The Leonberger Golden Retriever mix is a cross between the giant Leonberger and the kind-natured Golden Retriever.
In this article, we give you all the details you need regarding the Leonberger Golden Retriever mix and discuss whether this cross-breed dog is right for you.
However, there is much debate regarding designer dogs. So first, let’s look at the controversy surrounding these hybrid breeds.
Designer dog controversy
A crossbreed is the result of deliberate cross-breeding between two purebreds, with the hope of capturing the best characteristics and traits of both parents.
Crossbreeds, also known as hybrids or designer dogs, are increasing in popularity with over 500 varieties. And the list keeps on growing!
Over the past two decades, cross breeds have become extremely fashionable, with goofy names like Labradoodle and Cockapoo.
They often sell for prices higher than purebred dogs, depending on the latest trend.
Many of these hybrids are not recognized breeds, so have no registration papers.
Some experts believe that designer dog breeders are only concerned about money and care little about the welfare of these animals.
One of the advantages of choosing a purebred puppy is that they have predictable traits.
Therefore, potential owners know roughly the size, temperament and coat type along with the dog’s care and exercise requirements.
A cross breed dog has no guaranteed outcome in comparison to purebreds and may inherit more traits from one parent than the other.
Health – purebreds versus crossbreeds
One of the disadvantages of having a purebred dog is that, due to inbreeding practices and a small gene pool, some breeds are more prone to certain health issues.
Advocates of cross breeds prefer designer dogs because they have what is known as hybrid vigor.
Hybrid vigor is a better ability to survive and reproduce, thanks to a wider genetic diversity. “Weak” genes from one parent are more likely to cancelled out by the other parent, making crossbreeds stronger and healthier.
A study of over 27,000 dogs at the University of California, Davis from 1995 to 2010 discovered that at least 10 inherited disorders are more likely to affect purebred dogs.
Now, let’s look at the Leonberger Golden Retriever mix.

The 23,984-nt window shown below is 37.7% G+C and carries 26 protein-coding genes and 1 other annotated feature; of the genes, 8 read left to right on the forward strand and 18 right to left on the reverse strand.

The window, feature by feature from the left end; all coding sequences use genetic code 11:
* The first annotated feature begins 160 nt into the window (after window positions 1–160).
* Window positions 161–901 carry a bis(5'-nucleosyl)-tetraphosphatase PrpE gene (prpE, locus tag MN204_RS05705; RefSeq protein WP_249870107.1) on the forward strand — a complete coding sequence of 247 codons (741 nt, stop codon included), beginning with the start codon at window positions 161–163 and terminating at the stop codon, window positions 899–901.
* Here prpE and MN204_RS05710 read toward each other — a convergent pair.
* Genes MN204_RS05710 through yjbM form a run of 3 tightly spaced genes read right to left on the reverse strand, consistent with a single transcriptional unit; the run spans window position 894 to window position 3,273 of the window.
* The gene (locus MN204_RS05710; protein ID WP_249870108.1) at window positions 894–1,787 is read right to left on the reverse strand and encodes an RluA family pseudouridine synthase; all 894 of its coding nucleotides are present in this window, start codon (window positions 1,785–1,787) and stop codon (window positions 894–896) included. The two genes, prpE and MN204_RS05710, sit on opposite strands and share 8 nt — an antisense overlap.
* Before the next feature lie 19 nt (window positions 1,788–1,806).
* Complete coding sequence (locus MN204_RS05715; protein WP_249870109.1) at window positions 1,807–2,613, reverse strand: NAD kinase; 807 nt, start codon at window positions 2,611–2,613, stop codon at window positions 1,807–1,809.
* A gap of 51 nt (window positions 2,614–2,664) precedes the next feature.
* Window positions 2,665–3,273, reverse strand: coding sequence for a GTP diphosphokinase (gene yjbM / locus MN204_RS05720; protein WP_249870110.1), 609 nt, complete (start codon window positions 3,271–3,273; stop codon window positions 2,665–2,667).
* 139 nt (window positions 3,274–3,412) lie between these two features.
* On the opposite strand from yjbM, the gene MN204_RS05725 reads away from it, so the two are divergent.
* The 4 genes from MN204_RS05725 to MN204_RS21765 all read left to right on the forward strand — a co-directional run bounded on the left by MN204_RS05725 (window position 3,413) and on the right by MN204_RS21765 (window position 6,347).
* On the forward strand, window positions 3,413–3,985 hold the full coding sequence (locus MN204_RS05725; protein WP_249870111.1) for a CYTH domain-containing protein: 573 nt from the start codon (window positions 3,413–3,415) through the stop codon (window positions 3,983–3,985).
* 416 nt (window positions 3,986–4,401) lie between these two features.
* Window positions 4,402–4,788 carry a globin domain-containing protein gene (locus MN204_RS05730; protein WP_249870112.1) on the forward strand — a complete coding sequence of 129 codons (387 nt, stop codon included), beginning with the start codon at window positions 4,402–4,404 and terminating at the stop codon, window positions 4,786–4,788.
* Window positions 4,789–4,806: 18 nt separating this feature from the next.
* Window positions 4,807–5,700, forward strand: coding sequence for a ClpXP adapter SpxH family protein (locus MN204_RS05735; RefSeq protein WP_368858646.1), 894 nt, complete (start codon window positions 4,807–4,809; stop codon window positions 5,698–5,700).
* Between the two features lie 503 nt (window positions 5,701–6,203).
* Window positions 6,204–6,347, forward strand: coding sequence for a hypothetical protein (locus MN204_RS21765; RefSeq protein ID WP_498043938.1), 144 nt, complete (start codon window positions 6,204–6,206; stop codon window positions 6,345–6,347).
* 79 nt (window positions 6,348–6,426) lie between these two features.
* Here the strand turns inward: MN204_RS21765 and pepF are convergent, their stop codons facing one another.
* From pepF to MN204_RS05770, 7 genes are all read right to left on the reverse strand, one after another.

The Leonberger Golden Retriever mix
There is little information regarding the Leonberger Golden Retriever mix.
For instance, it is unknown where the idea for the crossbreed originated from or why.
When you buy a crossbreed dog, there’s no guarantee of what you can expect.
A mixed pup can inherit physical and behavioral traits from either of their parents, in any combination.
Therefore, it is vital that you research the traits of each parent breed along with any possible health issues their puppies could inherit.
Origins of the Leonberger
The Leonberger, often nicknamed the Leo, originated in Germany in 1846.
A German politician named Heinrich Essig wanted to create a companion dog resembling the lion on the crest that represented his hometown of Leonberg.
It is believed that the breed is a mix of the Landseer Newfoundland, St. Bernard and Great Pyrenees.
Experts, though, believe the breed came from a much wider range of types that led to the Leonberger’s unusual appearance.
This giant breed nearly became extinct during World War I. Only 25 dogs remained, with just five fit for breeding purposes.
The German government took over the breeding program in 1922, and by 1926 they had approximately 360 Leonberger dogs.
The Leonberger came to the USA during the late 1970s and registered with the Kennel Club in 1991. It came part of the AKC Working Group in 2010.
Origins of the Golden Retriever
The Golden Retriever is one of the most popular dogs in the USA.
The breed was developed in Scotland during the mid-19th century at the Highland estate of Sir Dudley Marjoribanks.
At that time, wildfowl hunting was prevalent amongst the Scottish aristocracy.
Marjoribanks visualized breeding a hunting dog who was powerful but good-natured and trainable.
It is thought that the Golden Retriever came about by cross-breeding a yellow retriever called Nous with a female Tweed Water Spaniel known as Belle.
The offspring were then crossed with other breeds including water spaniels, Irish Setters and Labrador Retrievers.
Although a few Golden Retrievers appeared in the USA at the start of the 1880s, the breed only became part of the AKC Gundog Group in 1925.
In 1938 the American Golden Retriever Club was formed.
Size, height and weight of the Leonberger Golden Retriever mix
The Leonberger is a giant breed of dog and is dimorphic, meaning that male and female dogs are noticeably different.
A male Leonberger looks more masculine and is approximately 28 to 31.5 inches in height, weighing between 100 and 150 pounds.
Females measure between 25.5 to 29.5 inches in height, and their weight ranges from 90 to 140 pounds.
The Golden Retriever is a large breed.
Males measure 23 to 24 inches in height, and weigh between 65 and 75 pounds.
Females measure between 21.5 to 22.5 inches high, and their weight ranges from 55 to 65 pounds.
The resulting Leonberger Golden Retriever mix will, therefore, likely be a very large dog.
Defining characteristics of the Leonberger Golden Retriever mix
The Leonberger is a robust and muscular dog with powerful legs that end with webbed feet.
They have a long, thick, water-resistant coat that is usually golden yellow or reddish brown with a black facial mask.
The male Leo sports a thick mane around the neck and chest giving him a lion-like appearance.
This is less evident on a female.
The male’s head is larger than the female’s, but both have medium sized, triangular floppy ears, a large nose, and kind-looking dark brown eyes.
The Golden Retriever is a large dog who is also strongly built with a broad head, short floppy ears, and intelligent eyes.